Unifying from top to bottom
From marketing and operations to R&D and HR, catering touches everybody in a restaurant business, and it’s important that leadership across the organization develops the processes necessary to ensure seamless operations.
“If you don’t have everybody on board, then it’s likely to be a flop,” Parker says.
Spurred by unified buy-in from Fazoli’s leadership that has trickled down throughout the business and into some 220 stores, catering at the Lexington, Kentucky–based chain has been growing at a double-digit clip in recent years. The chain has allocated various resources to build awareness of its catering program, evolved the menu, researched different packaging options, and invested in dedicated catering specialists at each restaurant.
“When our leadership really dug in and got the group moving together, we saw activity immediately,” says Jennifer Crawford, Fazoli’s director of off-premises sales.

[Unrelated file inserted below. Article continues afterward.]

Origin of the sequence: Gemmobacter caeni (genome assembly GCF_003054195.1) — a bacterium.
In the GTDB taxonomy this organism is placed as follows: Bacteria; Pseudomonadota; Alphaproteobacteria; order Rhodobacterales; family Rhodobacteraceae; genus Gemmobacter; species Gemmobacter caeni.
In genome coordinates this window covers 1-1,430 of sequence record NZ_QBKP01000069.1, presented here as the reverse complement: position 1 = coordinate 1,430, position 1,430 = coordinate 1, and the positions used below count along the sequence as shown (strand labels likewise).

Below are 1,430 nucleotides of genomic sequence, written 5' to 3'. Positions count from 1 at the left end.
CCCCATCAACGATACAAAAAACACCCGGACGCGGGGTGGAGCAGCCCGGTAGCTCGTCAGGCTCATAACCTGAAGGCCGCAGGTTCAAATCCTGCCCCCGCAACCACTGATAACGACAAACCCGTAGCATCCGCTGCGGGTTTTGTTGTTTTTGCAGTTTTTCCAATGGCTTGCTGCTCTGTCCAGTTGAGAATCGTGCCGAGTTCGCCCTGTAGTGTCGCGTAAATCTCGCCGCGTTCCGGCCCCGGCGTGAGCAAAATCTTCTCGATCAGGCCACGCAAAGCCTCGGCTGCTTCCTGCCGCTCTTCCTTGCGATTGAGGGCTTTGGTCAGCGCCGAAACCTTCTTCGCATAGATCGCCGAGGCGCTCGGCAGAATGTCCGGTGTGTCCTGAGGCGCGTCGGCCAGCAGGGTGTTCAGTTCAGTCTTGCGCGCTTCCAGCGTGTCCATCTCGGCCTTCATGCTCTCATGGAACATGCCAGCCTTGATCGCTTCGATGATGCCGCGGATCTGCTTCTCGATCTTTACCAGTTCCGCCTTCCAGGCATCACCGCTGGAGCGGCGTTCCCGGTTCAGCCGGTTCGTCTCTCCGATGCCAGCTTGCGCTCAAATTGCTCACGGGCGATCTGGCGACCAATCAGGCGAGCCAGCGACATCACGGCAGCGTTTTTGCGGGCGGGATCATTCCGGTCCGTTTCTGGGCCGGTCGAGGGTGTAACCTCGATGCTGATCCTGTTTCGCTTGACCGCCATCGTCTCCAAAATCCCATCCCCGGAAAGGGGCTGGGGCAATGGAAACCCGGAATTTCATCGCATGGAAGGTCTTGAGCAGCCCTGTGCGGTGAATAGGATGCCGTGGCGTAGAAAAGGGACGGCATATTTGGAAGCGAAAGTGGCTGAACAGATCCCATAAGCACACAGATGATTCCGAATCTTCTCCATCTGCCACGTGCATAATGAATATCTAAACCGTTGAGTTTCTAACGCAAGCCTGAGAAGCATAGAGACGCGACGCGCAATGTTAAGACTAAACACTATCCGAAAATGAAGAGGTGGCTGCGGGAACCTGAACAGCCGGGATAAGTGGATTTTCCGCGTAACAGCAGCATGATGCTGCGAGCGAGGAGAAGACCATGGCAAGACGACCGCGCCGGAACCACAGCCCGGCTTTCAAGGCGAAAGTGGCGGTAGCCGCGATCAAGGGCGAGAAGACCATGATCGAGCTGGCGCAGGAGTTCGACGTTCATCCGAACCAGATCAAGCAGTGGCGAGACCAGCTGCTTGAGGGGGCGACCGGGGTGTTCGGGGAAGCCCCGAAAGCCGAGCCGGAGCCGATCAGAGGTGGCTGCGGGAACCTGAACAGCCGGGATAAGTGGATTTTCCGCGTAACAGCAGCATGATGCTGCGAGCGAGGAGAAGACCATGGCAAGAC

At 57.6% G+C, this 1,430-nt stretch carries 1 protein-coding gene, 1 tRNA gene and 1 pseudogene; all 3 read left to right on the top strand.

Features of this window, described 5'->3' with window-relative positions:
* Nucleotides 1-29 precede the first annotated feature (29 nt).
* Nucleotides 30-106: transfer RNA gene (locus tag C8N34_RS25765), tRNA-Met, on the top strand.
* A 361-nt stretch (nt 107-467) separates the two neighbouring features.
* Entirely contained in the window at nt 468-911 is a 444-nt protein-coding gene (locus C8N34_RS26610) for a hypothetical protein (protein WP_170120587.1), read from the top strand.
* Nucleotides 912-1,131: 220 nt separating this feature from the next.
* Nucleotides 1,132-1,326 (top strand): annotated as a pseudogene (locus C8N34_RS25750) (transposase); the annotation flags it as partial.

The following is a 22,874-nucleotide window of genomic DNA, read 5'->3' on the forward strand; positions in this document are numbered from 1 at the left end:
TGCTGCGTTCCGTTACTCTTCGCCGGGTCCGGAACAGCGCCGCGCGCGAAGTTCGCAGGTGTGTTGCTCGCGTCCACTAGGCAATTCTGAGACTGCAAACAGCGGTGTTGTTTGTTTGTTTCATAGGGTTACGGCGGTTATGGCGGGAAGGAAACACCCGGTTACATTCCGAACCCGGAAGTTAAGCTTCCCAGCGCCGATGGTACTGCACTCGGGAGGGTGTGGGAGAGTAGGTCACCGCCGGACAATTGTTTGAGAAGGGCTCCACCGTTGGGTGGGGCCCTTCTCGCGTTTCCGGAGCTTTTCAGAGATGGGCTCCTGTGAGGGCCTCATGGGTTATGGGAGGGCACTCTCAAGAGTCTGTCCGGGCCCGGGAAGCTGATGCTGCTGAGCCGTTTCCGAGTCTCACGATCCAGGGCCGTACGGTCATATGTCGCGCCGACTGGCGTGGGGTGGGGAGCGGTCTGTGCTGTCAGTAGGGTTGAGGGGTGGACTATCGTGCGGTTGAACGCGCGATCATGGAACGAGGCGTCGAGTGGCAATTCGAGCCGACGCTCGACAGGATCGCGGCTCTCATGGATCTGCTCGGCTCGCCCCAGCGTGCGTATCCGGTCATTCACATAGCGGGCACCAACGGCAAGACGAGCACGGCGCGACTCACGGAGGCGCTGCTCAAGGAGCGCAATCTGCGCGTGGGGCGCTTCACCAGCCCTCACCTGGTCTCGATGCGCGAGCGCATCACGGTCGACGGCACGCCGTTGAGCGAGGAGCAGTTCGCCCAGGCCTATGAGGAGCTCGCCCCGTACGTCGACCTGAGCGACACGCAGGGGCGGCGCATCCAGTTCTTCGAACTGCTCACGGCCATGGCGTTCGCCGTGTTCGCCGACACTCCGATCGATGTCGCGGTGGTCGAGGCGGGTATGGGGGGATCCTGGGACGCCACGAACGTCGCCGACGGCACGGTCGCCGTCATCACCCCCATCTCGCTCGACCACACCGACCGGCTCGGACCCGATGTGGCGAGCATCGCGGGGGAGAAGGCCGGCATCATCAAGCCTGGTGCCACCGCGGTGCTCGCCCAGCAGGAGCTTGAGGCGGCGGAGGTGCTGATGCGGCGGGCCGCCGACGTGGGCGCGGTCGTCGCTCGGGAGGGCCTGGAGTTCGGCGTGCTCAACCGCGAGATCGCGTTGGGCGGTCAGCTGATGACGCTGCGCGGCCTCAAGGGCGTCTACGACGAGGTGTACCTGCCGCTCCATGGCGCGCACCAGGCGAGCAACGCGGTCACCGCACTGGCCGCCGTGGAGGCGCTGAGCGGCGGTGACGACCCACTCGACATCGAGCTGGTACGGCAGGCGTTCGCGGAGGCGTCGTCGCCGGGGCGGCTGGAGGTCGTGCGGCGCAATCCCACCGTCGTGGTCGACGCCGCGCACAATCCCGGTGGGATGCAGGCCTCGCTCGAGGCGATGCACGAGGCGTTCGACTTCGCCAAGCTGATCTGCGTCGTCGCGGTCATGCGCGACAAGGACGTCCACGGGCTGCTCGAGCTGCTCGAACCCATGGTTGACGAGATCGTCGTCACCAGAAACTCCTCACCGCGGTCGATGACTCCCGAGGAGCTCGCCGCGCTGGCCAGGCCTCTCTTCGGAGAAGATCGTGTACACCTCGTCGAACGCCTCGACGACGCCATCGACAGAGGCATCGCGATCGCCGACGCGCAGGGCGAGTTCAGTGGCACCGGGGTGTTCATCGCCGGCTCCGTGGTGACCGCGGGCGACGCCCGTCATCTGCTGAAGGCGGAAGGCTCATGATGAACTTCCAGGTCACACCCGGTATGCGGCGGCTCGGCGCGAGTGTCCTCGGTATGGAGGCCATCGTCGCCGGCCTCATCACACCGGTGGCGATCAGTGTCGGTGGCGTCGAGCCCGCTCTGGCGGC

Investing in people
As director of sales marketing at Zoës Kitchen from 2013 to 2016, Parker oversaw a catering program that grew from $10 million to $50 million in three years. She attributes that climb to a proactive sales team that “dialed for dollars” on phone calls, held tastings for corporate administrators, developed relationships with event organizers, and provided an otherwise hassle-free program.
“At the end of the day, this is a relationship business, and people like having a person there committed to making sure it all goes well,” Parker says.
It’s a model that others have adopted.
Earlier this year, Melt Shop, an 11-unit fast casual based in New York City, brought on a catering director tasked to develop relationships with local businesses and event venues and oversee operational excellence.
“It’s a sales role that also becomes operational in making sure that the food and experience are right,” Melt Shop founder and CEO Spencer Rubin says.